By James Kwak
A couple of weeks ago, Planet Money did a podcast based on a game of Monopoly. One of the participants was Russell Roberts, who professes to hate monopoly because it teaches the wrong lessons about business and the economy. At one point, Roberts said he would prefer the game if it had a progressive income tax with transfer payments to poor players. “As a result of that, you could get kids to resent taxes at an even earlier age.”
But Daniel Hamermesh, who likes Monopoly, called him on it. Hamermesh pointed out that if you had a transparent system of taxing the rich and transferring the money to the poor, players in the aggregate would be neutral, and might even understand the whole point of taxes and government spending.
Our national hatred of taxes is based on Roberts’s opinion times 300 million. The anti-tax electorate doesn’t realize that many if not most of its members are net beneficiaries of the tax system. If you have a progressive tax system (where the rich not only pay more in taxes, but pay proportionally more), then the tax burden is falling disproportionately on a minority of the population, and hence the rest of the population should be better off. (There’s an assumption here I’ll come back to.)
But people don’t realize this because, like Roberts’s hypothetical child encountering the tax system for the first time in Monopoly, they only see the tax side of the equation. Leaving aside poverty programs (since those do only affect a minority), they forget about Medicare (“keep the government away from my Medicare”), subsidized student loans, national security, police and fire services, public schools, roads, consumer product testing, clean water, parks, unemployment insurance (the middle class lose their jobs, too), the invasion of Iraq (which was wildly popular back in the day), bailouts of the financial system, and all the other things they get from the government. (If you count tax expenditures as spending, the list gets longer, and includes the mortgage interest tax deduction, the 401(k) deduction, and the employer health insurance exclusion–all of which disproportionately favor the wealthy.)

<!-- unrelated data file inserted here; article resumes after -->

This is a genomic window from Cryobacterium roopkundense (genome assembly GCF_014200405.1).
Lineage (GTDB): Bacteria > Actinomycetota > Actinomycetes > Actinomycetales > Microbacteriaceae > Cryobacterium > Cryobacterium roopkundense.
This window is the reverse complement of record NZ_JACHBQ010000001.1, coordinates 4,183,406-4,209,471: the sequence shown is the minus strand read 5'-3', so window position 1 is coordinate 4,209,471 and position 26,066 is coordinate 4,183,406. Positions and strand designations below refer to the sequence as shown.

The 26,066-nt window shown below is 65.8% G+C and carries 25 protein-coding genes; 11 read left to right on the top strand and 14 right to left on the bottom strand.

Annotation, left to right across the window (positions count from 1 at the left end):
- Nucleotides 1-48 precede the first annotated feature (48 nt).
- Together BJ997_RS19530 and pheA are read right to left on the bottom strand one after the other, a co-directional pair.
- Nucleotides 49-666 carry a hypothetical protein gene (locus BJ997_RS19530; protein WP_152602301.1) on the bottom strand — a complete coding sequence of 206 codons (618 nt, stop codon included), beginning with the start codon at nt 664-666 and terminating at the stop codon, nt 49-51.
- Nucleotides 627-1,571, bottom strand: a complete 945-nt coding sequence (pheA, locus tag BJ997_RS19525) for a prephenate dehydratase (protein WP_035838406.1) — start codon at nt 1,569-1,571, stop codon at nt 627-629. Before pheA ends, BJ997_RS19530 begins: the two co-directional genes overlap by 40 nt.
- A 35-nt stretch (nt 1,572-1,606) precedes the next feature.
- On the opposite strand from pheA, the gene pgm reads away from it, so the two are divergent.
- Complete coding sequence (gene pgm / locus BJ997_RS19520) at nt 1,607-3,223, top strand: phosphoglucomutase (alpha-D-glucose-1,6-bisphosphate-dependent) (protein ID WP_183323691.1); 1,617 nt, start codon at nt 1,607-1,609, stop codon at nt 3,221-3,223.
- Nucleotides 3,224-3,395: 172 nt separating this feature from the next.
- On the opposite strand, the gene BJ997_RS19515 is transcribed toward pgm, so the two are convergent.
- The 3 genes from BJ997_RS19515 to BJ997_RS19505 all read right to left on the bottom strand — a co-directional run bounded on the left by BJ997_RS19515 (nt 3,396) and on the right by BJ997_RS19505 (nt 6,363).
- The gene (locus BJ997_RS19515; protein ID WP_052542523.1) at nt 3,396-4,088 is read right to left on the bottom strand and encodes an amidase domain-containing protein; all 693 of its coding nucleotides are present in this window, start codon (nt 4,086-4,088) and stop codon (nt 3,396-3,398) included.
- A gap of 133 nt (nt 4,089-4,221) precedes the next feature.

Now, the assumption is that the government is not wasting people’s money, and the intelligent counterargument is that because of government waste (due to political meddling and the lack of the profit motive, among other things), a significant proportion of tax revenues simply go up in smoke. The counterargument is that instead of giving the money to politicians to spend, people should keep it and give it to private companies that provide goods they want. So, for example, if a road needs to be built, some company will build it, and will then charge people who want to use that road.
For some types of services, this might be more economically efficient, in the sense that less money will be wasted on roads that people don’t actually want. (For other types of services, like invading Iraq, it wouldn’t work at all.) But it also means that people will only get what they pay for; that is, the poor and middle-class majority of people will no longer be able to benefit from the taxes paid by the rich minority. So for the median taxpayer, there’s some quantifiable proportion of tax revenues the government would have to waste before taxes as a whole become a bad deal. Yet many people’s starting assumption is that taxes are bad for them.
There are many mysteries about Monopoly, and actually people have been modifying the rules for decades. The thing that I wonder about is the $200 for passing Go. Isn’t that the welfare state in its purest form–money you get just because time passes?
Update: Russ Roberts responds.